This is one of those things that you need to mentally practice while you’re out riding by doing “what if” scenarios. In other words, what if I had a flat right now... where would I go and what would I encounter? What if a car pulled out on this steep hill?
To make sure you are mentally practicing the right things, there are a lot of things that need to happen almost at the same time to safely negotiate a stop after a front wheel (or rear wheel) blow-out which actually comprise a “trained response”.
Anyway, for a front wheel blow-out, this is what you need to remember...
a. Pick your riding line (i.e., where you can safely ride to a stop),
b. stay off the front brake,
c. guide the bike in as straight a line as possible with gentle steering inputs down your riding line, and
d. use the rear brake to carefully slow the bike to a stop.
The fine points.
Rear Braking Control: Since you’re trying to minimize the forces on the front wheel that could cause the tire to become unseated from the rim, don't "grab" the rear brake or use aggressive rear braking unless the risk of crashing is less threatening than the risk of going into oncoming traffic, off the edge of a road, etc… Braking with the rear wheel on a bike – and tandems in particular – moves the weight of the bike and rider(s) on to the front wheel as the bike decelerates and the amount of the “load” is directly proportional to how much braking force is being used.
The Front Tire: If you flat a front tire in a hard/fast turn it can get ugly. You have a short window of opportunity to “save it” when the tire first goes flat and is sitting/folded under the inside edge of the bicycle. Keeping the tire on the rim is a function of a firm rim bead on your tire. Therefore, always be sure the tires you use for your front wheel have a good, tight fit on your rims and that they are in relatively good condition with regard to the bead, tread wear and suppleness. A relatively fresh tire is more likely to stay attached to the rim even when flat than one that has a lot of miles or has become brittle from age/ozone/sunlight/dry air.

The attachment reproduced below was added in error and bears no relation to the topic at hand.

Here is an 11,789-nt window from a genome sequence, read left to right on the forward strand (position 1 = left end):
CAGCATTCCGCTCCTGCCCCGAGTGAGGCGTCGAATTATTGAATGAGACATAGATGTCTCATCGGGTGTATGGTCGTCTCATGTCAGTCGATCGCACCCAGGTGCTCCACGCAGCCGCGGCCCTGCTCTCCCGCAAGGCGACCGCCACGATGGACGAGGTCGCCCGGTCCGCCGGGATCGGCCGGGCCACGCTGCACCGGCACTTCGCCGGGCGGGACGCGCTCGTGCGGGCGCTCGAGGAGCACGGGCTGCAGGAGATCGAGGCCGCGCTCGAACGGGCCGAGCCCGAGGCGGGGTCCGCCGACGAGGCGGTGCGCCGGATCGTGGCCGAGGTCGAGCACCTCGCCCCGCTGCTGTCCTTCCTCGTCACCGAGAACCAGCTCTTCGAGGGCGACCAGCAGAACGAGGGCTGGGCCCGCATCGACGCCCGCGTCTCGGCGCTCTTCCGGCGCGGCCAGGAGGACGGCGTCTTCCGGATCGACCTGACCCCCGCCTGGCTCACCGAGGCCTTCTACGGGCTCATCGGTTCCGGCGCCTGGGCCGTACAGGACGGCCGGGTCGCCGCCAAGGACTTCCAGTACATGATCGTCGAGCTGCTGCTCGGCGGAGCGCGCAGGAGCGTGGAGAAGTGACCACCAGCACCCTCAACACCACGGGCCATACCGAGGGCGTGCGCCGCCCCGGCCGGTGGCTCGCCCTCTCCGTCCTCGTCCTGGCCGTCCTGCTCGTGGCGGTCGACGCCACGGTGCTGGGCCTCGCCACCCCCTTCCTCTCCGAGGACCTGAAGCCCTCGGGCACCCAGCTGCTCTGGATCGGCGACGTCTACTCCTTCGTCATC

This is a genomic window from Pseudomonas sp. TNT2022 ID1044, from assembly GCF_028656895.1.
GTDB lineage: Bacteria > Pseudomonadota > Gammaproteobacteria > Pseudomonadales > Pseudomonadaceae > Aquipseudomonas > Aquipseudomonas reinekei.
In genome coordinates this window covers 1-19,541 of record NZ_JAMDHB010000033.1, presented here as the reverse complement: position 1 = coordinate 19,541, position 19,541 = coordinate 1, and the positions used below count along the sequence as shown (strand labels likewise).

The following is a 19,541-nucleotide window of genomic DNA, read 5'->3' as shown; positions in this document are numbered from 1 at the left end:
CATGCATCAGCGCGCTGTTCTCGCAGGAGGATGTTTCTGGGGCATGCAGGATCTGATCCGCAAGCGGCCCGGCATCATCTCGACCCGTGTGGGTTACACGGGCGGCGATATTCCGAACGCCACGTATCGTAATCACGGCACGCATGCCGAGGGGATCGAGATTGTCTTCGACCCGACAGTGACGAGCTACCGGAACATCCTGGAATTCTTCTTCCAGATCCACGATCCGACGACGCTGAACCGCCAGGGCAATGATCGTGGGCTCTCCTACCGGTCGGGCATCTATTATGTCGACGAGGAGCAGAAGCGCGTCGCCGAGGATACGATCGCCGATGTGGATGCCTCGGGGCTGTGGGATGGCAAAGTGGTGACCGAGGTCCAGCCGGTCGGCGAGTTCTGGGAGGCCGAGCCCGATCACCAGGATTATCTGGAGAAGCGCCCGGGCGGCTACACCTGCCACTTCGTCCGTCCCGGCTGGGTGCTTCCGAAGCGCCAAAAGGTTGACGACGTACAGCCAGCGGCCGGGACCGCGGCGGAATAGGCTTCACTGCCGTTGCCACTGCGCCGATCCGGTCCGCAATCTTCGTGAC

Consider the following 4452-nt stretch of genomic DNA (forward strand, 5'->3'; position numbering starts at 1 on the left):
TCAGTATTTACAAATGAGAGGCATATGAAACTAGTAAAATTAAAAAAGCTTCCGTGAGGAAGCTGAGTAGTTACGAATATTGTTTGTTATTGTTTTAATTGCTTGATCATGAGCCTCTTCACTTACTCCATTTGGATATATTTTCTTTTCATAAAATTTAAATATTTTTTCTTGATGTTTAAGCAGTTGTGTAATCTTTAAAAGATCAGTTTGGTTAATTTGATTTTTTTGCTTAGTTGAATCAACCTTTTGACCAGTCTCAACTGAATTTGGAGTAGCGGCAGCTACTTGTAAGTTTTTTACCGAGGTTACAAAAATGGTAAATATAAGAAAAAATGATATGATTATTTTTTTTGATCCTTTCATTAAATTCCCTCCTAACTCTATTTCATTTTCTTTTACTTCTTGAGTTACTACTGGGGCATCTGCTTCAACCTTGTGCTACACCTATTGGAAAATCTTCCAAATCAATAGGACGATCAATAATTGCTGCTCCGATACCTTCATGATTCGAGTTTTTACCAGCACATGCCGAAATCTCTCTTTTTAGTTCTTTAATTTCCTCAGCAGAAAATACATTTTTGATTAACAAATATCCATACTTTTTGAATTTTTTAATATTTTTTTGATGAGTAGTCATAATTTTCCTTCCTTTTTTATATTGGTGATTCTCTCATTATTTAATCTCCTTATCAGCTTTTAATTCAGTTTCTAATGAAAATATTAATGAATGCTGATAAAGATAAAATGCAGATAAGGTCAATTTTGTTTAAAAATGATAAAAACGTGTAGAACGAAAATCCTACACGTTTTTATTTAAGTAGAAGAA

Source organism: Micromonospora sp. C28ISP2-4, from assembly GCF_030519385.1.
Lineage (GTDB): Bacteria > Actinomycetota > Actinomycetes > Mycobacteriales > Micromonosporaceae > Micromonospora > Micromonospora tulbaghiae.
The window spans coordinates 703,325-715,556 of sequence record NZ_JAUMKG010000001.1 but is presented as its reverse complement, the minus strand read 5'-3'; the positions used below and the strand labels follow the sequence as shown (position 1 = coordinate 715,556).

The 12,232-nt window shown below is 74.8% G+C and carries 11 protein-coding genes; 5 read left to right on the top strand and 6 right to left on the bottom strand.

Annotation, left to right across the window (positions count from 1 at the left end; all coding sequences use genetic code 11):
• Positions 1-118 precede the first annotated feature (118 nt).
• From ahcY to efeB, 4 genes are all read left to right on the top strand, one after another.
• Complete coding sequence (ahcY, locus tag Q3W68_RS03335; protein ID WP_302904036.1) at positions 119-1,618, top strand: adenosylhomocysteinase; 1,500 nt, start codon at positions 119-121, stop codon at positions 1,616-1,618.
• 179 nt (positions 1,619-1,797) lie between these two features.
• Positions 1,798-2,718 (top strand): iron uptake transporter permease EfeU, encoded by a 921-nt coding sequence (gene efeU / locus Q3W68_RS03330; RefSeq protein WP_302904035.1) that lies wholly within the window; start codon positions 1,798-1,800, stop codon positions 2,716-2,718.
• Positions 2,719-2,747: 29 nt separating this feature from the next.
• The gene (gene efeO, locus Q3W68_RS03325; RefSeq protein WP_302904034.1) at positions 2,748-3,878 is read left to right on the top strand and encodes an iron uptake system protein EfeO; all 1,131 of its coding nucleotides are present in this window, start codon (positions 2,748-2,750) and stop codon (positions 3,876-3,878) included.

Front Tire vs Rear Tire Flats: In reality, flatting a front tire happens far less often than flatting a rear, if only due to Murphy’s Law… the rear wheel is technically more challenging to change. Seriously, the heat-induced tandem blow-out is normally something you see with a rear tire since most (but certainly not all) cyclists “ride” their rear brake on long hills and modulate speed with the front brake since it feels and is more responsive than the rear brake. Also, cyclists tend to steer the front tire around (or even pull it up) to clear obstacles that the rear tire gets ridden through or over. Finally, the rear tire carries 60% or more of a bike’s total weight AND is the sole point where power is transmitted from the bicycle rider to the ground which means it wears out more quickly and is more apt to puncture when it contacts a sharp object.